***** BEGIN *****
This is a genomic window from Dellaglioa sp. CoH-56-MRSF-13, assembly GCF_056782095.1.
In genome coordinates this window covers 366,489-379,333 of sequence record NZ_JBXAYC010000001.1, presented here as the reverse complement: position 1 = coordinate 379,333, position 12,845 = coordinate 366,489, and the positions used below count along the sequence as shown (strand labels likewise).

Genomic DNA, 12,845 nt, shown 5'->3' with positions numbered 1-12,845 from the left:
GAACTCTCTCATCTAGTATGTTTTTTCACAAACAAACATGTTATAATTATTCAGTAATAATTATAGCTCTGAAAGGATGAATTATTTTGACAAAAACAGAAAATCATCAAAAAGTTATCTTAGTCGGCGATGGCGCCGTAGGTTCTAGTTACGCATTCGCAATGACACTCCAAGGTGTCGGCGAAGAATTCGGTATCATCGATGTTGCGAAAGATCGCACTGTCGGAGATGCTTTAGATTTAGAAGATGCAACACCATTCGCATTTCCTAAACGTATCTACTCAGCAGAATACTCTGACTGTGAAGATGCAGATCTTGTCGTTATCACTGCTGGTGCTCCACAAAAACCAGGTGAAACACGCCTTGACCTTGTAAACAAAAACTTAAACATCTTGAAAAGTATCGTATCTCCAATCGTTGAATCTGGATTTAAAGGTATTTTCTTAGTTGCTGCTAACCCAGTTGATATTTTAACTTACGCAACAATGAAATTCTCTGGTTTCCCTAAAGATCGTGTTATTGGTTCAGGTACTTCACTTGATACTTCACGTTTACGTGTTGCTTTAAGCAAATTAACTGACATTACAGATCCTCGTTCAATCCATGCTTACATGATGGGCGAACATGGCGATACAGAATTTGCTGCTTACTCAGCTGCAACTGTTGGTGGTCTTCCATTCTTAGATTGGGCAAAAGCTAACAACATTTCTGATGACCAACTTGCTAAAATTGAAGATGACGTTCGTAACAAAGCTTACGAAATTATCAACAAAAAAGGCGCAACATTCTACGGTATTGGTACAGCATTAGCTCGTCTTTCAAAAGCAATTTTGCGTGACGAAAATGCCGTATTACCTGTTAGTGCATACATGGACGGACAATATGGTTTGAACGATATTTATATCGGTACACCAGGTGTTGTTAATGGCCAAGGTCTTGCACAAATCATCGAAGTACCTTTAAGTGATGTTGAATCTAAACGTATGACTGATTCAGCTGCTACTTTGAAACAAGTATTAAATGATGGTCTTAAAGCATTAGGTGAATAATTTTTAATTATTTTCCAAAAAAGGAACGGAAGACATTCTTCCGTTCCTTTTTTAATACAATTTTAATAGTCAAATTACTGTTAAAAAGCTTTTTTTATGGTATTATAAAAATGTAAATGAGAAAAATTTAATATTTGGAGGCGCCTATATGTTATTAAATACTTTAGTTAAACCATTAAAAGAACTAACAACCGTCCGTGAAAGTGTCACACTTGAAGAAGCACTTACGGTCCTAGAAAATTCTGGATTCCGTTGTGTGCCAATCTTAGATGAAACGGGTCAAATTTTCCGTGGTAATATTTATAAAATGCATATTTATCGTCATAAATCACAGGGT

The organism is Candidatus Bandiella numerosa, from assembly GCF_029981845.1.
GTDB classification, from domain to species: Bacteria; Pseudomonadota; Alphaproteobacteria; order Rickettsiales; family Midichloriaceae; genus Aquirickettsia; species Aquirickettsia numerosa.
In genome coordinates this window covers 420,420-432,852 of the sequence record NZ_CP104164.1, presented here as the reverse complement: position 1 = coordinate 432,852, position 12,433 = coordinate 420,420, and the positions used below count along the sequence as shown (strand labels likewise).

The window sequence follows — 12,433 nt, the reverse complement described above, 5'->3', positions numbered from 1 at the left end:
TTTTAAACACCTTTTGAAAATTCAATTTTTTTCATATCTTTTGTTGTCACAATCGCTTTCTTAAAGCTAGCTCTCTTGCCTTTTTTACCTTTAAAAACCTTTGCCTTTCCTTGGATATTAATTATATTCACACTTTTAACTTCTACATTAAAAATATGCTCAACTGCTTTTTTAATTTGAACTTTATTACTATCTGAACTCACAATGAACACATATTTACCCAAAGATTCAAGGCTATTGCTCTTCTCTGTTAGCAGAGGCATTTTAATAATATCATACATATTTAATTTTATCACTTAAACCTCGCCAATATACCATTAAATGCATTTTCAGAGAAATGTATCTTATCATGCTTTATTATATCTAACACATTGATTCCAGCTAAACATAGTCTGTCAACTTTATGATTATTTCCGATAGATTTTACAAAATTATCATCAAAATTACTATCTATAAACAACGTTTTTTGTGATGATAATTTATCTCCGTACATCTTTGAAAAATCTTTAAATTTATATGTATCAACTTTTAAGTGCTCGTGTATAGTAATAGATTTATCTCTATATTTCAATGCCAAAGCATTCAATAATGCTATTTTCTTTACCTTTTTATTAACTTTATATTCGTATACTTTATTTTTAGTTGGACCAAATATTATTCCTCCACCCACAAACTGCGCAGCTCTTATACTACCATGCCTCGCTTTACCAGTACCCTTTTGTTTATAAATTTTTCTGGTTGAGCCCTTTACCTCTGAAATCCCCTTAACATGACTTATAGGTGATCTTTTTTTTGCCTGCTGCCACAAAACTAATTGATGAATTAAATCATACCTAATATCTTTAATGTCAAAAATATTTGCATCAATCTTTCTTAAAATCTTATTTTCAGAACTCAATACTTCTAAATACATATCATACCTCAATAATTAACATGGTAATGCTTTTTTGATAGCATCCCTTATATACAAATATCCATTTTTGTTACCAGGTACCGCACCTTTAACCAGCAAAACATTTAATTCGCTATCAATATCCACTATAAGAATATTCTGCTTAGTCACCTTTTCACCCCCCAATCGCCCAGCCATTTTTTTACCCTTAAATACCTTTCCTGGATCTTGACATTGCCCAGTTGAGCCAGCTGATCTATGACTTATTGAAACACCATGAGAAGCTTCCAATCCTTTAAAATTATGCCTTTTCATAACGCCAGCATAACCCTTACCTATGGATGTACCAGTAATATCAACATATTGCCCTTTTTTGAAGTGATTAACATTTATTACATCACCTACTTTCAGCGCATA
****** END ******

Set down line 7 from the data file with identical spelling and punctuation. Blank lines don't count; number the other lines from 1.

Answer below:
In genome coordinates this window covers 420,420-432,852 of the sequence record NZ_CP104164.1, presented here as the reverse complement: position 1 = coordinate 432,852, position 12,433 = coordinate 420,420, and the positions used below count along the sequence as shown (strand labels likewise).